Frankenstein Must Be Destroyed

Review by Mike Finkelstein

So, in case you were wondering, Frankenstein is still alive and still doing that mad science thing. After having to flee from the old house he was working in (due to a meddling snooper, too many deaths, and then curious police), the mad doctor found a new city to live in and a boarding house with which to take up residence. As it so happens, another doctor who was researching the field of life-after-death lived in that city as well. Downside: he was driven mad (probably due to all the mad science, naturally).

Thankfully (kind of), Frankenstein knew how to fix the madness -- he just needed access to the man, no easy feat as the doctor was being held in an insane asylum. However, with a little dirt on another doctor, Dr. Frederick Brandt (played by George Pravda), Frankenstein was able to get access to the nut house (and gain a little extra help with his mad science). Of course, this being a Frankenstein movie, it's only a matter of time now before someone dies, a body has to be brought back to life, and everything goes tits up...

As I've commented before, there's a certain formula to Hammer Frankenstein movies -- the doctor shows up, have some new theory about science he wants to try, a monster is born, and then people start dying. And sure, this fifth movie in the series, Frankenstein Must Be Destroyed doesn't stray that far from the set plot of the series, but it certain attacks the material with relish.

Firstly, it must be noted that once again Cushing crushed it at the mad Baron Frankenstein. He always brings a certain cold calculation to the malevolent, bat shit insanity of the title character, and this time it really felt like Cushing brought his A-game. To a certain extent (at least with hindsight) he may have already known (or suspected) that this could be his last performance as the mad doctor -- the next movie in the series, The Horror of Frankenstein, was a comedic reboot with an entirely new cast and, had it not bombed, Hammer likely wouldn't have made another Frankenstein starring Cushing (the seventh and final flick in the series, Frankenstein and the Monster from Hell).

Now, true, no one else in the movie is able to bring the kind of performance that Cushing did. Sure, Freddie Jones find a certain sad pathos in his character (as the experimented upon "monster" that we won't spoil) which makes the climax of the movie work, but both Pravda and Carlson (as the Baron's unwilling assistants) fade in the background whenever the Baron are around, and are completely boring when the scenes focus only on them. No one could outshine Cushing when it came to Frankenstein movies.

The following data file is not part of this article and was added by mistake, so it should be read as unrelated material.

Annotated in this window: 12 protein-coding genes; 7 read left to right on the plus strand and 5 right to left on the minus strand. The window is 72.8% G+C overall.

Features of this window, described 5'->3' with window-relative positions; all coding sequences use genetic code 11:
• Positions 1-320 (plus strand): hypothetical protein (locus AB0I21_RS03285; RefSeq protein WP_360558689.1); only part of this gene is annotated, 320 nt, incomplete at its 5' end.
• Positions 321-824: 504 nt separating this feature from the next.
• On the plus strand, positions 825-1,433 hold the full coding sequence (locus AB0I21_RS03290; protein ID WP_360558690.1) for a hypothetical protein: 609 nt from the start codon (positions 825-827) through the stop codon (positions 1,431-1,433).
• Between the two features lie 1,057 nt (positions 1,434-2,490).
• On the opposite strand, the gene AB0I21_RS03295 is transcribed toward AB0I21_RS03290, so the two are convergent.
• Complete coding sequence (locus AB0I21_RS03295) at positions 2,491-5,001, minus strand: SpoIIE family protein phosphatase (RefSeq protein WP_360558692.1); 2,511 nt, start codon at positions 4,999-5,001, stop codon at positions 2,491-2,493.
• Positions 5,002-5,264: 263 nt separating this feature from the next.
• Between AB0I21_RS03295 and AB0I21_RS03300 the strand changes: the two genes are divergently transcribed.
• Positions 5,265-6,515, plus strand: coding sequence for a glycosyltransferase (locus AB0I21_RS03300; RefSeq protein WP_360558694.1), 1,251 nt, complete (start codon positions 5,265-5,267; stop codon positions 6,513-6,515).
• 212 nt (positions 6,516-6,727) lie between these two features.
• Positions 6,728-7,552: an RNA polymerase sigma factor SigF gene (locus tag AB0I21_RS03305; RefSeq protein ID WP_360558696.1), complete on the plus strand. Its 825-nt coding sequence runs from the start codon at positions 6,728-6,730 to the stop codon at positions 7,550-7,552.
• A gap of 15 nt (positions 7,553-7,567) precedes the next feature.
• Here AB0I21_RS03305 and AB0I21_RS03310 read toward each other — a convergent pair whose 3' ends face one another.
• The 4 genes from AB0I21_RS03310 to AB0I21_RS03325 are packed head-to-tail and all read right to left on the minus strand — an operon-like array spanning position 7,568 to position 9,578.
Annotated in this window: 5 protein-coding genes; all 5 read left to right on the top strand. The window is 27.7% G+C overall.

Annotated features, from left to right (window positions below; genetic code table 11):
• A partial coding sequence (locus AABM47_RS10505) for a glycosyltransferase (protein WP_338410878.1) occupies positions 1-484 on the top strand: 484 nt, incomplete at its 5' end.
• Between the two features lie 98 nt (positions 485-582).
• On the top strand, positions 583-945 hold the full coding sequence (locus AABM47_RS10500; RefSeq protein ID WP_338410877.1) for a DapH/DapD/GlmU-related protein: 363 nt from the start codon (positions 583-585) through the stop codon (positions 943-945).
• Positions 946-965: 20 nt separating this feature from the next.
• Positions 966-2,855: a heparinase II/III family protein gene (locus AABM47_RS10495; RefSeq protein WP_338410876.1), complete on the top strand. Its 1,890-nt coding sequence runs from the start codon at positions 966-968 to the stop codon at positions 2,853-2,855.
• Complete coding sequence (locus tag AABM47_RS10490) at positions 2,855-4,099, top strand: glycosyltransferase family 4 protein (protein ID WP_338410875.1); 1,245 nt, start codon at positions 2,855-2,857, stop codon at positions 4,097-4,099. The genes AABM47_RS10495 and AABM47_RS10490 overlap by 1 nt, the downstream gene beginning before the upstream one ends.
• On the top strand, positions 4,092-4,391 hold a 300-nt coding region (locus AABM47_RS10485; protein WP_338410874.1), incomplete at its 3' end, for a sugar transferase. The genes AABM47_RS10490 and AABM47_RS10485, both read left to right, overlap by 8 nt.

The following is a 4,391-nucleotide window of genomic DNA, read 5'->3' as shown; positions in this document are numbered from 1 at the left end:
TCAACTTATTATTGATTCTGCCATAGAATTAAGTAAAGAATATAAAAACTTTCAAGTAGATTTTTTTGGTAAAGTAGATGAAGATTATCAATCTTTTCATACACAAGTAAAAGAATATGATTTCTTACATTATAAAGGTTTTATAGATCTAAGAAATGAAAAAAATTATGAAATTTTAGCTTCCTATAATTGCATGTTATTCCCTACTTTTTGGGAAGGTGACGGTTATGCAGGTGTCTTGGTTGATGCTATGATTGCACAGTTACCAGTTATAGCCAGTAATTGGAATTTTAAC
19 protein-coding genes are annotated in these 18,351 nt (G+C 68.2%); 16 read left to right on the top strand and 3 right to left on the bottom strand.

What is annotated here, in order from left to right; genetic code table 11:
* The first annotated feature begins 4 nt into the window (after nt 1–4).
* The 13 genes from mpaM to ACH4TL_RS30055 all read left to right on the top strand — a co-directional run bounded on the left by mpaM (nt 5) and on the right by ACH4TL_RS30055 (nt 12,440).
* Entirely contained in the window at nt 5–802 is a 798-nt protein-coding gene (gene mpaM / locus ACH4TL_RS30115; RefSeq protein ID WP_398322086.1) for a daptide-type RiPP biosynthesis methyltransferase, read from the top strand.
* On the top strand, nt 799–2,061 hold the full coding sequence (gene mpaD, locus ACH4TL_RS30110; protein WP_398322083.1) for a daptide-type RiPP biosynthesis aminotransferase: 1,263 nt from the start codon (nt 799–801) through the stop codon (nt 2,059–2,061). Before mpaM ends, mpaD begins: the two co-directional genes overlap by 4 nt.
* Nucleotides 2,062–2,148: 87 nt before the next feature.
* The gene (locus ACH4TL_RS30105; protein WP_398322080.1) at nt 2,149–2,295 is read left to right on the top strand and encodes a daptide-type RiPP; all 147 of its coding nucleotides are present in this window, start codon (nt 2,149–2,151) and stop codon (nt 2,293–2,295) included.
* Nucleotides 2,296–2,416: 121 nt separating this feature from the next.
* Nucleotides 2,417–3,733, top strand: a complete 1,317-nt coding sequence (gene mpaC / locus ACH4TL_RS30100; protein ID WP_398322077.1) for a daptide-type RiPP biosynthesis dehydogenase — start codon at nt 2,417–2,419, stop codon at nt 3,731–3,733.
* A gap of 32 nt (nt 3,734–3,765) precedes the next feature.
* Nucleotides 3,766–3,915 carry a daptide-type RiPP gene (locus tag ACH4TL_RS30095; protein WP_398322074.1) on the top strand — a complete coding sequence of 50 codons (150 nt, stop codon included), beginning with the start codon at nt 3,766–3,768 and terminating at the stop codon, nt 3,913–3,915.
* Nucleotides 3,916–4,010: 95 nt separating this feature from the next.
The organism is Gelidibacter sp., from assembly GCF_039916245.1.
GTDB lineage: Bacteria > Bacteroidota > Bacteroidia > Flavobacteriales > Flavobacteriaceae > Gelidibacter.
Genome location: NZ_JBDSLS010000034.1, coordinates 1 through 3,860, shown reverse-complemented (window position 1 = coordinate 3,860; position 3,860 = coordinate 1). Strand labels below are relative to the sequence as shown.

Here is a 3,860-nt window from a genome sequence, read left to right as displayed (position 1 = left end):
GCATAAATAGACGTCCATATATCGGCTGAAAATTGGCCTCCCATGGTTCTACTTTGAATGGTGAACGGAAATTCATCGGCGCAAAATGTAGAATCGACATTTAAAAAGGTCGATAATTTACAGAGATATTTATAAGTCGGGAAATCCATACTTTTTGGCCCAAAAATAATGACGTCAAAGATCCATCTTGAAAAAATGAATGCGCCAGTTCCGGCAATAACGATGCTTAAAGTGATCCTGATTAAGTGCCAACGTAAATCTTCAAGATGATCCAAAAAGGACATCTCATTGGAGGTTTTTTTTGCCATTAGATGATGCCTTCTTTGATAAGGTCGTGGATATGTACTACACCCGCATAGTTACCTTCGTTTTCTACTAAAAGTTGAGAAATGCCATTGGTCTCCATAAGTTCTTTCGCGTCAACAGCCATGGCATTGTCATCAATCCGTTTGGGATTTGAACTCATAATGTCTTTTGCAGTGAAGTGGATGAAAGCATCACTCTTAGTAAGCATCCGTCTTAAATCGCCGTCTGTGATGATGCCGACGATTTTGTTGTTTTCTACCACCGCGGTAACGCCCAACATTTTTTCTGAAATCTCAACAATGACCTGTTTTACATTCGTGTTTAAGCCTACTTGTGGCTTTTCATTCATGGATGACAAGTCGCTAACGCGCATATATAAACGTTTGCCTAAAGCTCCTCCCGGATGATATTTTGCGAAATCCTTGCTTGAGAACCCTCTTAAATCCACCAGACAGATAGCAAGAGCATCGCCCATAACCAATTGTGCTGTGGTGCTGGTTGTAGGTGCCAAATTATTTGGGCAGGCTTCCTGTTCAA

Thankfully, there's not a lot of time spent away from the mad Baron. Sure, there's a plot line about the police slowly trying to track Frankie down... but it fades to the background right when the mad science really picks up, and we don't really think about it again. The rest of the story is focused on the doctors and their monster.

Plus, without spoiling too much, it's nice to see one of the doctor's experiments work exactly as he intended. Sure, shit still blows up in his face, but that's due a ludicrous number of back-and-forth crosses and double-crosses (that at least all feel earned). The story moves at a good clip, keeps itself focused, and each new development in the story is well earned (and not just thrown onto the pile, like so many of it's predecessors would do).

It is also worth noting that the mad science actually seems half-way plausible this time around. Frankenstein isn't trying to transplant a soul, or having an old brain change a new body into it's previous host because of metaphysics (both plot lines that happened in previous movies). It all hinges on healing brains and doing some transplants -- it works (if you don't think too hard). And because it's believable, the movie actually manages to pull off a trick the others never did: there's actual tension. This is a thriller that actual thrills.

In the end it all adds up to a Frankenstein that's actually worth watching. Fans of classic horror will be pleased, while newbies to the series have a good starting point -- so long as you know the Baron makes monsters, you're set on any inconsequential back-story you might have missed. Give this one a watch and enjoy the bat-shit intensity of Cushing. He's well worth the price of admission.